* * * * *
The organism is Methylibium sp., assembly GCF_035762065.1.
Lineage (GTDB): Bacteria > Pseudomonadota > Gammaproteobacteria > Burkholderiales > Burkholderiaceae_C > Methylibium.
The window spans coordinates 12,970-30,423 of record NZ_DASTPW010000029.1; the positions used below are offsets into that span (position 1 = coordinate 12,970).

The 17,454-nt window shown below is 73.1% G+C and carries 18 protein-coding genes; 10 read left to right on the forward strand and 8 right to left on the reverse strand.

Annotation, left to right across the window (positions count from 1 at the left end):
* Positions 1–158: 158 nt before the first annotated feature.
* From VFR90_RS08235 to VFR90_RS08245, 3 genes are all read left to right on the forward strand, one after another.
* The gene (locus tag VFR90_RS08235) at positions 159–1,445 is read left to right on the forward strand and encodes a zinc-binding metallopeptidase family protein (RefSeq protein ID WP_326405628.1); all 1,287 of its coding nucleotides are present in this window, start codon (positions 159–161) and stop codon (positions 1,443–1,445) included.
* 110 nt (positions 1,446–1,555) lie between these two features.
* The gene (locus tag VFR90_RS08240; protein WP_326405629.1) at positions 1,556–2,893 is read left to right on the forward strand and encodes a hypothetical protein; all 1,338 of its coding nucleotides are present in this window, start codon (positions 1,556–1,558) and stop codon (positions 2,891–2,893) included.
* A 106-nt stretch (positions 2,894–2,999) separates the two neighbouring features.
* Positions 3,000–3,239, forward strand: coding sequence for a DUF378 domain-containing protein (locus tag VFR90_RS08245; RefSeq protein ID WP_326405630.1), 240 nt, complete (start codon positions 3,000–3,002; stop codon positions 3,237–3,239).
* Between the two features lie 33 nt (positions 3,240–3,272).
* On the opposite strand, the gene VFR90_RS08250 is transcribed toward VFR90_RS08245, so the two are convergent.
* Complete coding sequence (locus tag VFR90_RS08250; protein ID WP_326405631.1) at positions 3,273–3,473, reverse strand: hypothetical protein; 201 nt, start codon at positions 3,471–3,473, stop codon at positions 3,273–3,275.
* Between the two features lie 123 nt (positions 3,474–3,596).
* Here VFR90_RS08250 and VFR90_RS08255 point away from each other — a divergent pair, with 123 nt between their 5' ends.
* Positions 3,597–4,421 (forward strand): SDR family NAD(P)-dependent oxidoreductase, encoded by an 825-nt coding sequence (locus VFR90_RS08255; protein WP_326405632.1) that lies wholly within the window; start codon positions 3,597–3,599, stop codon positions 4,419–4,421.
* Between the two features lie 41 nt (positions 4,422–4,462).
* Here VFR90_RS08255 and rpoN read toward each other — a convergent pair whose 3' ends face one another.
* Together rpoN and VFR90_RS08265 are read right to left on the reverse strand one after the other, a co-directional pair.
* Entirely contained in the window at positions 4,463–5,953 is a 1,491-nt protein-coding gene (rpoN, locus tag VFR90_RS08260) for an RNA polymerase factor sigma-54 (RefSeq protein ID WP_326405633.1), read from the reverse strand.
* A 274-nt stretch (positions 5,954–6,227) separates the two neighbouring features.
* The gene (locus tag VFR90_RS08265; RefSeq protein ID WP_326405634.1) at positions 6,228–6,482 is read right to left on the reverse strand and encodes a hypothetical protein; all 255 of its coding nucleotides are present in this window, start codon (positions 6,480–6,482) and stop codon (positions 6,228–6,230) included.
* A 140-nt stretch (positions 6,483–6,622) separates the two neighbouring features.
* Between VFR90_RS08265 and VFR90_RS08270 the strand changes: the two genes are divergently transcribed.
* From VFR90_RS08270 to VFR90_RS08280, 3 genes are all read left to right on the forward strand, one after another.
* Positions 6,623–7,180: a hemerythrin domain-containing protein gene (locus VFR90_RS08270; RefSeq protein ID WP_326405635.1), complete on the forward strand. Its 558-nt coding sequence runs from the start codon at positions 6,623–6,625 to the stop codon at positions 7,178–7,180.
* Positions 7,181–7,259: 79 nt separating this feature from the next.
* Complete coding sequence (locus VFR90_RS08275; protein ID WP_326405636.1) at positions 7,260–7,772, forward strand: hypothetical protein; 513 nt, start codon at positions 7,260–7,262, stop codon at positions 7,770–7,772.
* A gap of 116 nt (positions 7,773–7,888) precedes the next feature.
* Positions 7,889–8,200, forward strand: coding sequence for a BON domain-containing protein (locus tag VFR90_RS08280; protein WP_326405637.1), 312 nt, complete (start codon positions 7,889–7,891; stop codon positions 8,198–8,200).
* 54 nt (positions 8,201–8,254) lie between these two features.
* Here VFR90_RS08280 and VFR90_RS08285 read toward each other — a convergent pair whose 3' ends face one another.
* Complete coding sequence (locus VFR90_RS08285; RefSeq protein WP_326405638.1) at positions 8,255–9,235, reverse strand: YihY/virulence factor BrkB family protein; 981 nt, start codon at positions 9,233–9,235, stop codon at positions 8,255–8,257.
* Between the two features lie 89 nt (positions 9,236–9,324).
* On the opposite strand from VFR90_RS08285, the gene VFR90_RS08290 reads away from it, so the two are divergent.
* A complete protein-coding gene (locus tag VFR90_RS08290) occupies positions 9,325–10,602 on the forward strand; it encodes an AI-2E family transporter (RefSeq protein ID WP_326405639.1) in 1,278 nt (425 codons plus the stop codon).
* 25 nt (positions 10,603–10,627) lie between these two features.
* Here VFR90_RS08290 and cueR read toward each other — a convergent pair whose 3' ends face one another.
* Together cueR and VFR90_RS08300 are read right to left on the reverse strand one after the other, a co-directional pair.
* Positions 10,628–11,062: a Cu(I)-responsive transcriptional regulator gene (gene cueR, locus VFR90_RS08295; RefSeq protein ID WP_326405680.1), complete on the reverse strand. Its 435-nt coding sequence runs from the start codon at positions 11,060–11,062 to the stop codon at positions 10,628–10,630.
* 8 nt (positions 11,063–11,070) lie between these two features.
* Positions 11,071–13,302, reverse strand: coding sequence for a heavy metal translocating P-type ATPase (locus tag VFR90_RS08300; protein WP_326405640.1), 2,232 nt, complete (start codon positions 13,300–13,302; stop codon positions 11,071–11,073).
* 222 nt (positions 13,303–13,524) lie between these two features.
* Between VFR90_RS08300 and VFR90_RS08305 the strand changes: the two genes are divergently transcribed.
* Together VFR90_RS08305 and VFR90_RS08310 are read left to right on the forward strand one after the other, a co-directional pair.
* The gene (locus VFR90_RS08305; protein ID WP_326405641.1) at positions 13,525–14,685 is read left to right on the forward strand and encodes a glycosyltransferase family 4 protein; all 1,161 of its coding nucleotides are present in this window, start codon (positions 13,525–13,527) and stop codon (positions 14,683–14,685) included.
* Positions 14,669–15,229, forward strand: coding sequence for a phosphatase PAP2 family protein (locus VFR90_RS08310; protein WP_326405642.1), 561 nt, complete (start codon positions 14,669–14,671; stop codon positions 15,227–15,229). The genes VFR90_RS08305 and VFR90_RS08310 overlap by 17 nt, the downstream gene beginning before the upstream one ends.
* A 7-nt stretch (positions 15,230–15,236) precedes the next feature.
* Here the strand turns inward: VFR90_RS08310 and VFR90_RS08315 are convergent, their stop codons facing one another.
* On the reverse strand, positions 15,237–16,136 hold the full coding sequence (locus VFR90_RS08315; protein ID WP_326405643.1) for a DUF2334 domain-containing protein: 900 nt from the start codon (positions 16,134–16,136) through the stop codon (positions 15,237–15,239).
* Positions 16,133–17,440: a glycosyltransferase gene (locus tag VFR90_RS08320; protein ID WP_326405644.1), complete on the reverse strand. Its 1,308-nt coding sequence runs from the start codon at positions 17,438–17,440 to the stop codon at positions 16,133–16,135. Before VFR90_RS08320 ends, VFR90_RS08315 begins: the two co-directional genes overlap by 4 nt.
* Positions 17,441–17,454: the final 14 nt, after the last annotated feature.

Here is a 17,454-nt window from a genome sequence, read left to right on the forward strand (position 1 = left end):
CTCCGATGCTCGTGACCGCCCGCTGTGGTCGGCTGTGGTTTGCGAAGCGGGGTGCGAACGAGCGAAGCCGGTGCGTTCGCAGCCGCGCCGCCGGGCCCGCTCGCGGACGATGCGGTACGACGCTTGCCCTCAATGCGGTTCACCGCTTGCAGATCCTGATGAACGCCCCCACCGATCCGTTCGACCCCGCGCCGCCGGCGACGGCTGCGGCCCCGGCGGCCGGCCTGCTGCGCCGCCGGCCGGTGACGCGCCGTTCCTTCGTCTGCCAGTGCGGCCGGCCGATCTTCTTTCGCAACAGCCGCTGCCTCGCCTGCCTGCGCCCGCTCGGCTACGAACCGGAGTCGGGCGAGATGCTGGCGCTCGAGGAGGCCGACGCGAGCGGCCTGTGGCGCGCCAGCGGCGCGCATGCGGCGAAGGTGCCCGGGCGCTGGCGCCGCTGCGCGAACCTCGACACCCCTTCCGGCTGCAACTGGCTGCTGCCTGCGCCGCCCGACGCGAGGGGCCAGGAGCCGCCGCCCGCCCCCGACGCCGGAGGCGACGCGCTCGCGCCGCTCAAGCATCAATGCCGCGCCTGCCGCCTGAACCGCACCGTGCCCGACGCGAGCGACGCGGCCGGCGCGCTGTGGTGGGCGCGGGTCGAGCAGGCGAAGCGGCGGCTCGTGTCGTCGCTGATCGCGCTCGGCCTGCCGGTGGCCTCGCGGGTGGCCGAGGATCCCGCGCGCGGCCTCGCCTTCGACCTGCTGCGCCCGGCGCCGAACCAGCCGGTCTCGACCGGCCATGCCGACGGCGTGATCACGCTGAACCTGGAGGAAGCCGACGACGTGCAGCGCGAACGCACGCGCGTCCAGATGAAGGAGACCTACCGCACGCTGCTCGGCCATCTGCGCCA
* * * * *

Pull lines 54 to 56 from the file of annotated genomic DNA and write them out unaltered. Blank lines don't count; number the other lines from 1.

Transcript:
* Positions 17,441–17,454: the final 14 nt, after the last annotated feature.

Here is a 17,454-nt window from a genome sequence, read left to right on the forward strand (position 1 = left end):
CTCCGATGCTCGTGACCGCCCGCTGTGGTCGGCTGTGGTTTGCGAAGCGGGGTGCGAACGAGCGAAGCCGGTGCGTTCGCAGCCGCGCCGCCGGGCCCGCTCGCGGACGATGCGGTACGACGCTTGCCCTCAATGCGGTTCACCGCTTGCAGATCCTGATGAACGCCCCCACCGATCCGTTCGACCCCGCGCCGCCGGCGACGGCTGCGGCCCCGGCGGCCGGCCTGCTGCGCCGCCGGCCGGTGACGCGCCGTTCCTTCGTCTGCCAGTGCGGCCGGCCGATCTTCTTTCGCAACAGCCGCTGCCTCGCCTGCCTGCGCCCGCTCGGCTACGAACCGGAGTCGGGCGAGATGCTGGCGCTCGAGGAGGCCGACGCGAGCGGCCTGTGGCGCGCCAGCGGCGCGCATGCGGCGAAGGTGCCCGGGCGCTGGCGCCGCTGCGCGAACCTCGACACCCCTTCCGGCTGCAACTGGCTGCTGCCTGCGCCGCCCGACGCGAGGGGCCAGGAGCCGCCGCCCGCCCCCGACGCCGGAGGCGACGCGCTCGCGCCGCTCAAGCATCAATGCCGCGCCTGCCGCCTGAACCGCACCGTGCCCGACGCGAGCGACGCGGCCGGCGCGCTGTGGTGGGCGCGGGTCGAGCAGGCGAAGCGGCGGCTCGTGTCGTCGCTGATCGCGCTCGGCCTGCCGGTGGCCTCGCGGGTGGCCGAGGATCCCGCGCGCGGCCTCGCCTTCGACCTGCTGCGCCCGGCGCCGAACCAGCCGGTCTCGACCGGCCATGCCGACGGCGTGATCACGCTGAACCTGGAGGAAGCCGACGACGTGCAGCGCGAACGCACGCGCGTCCAGATGAAGGAGACCTACCGCACGCTGCTCGGCCATCTGCGCCA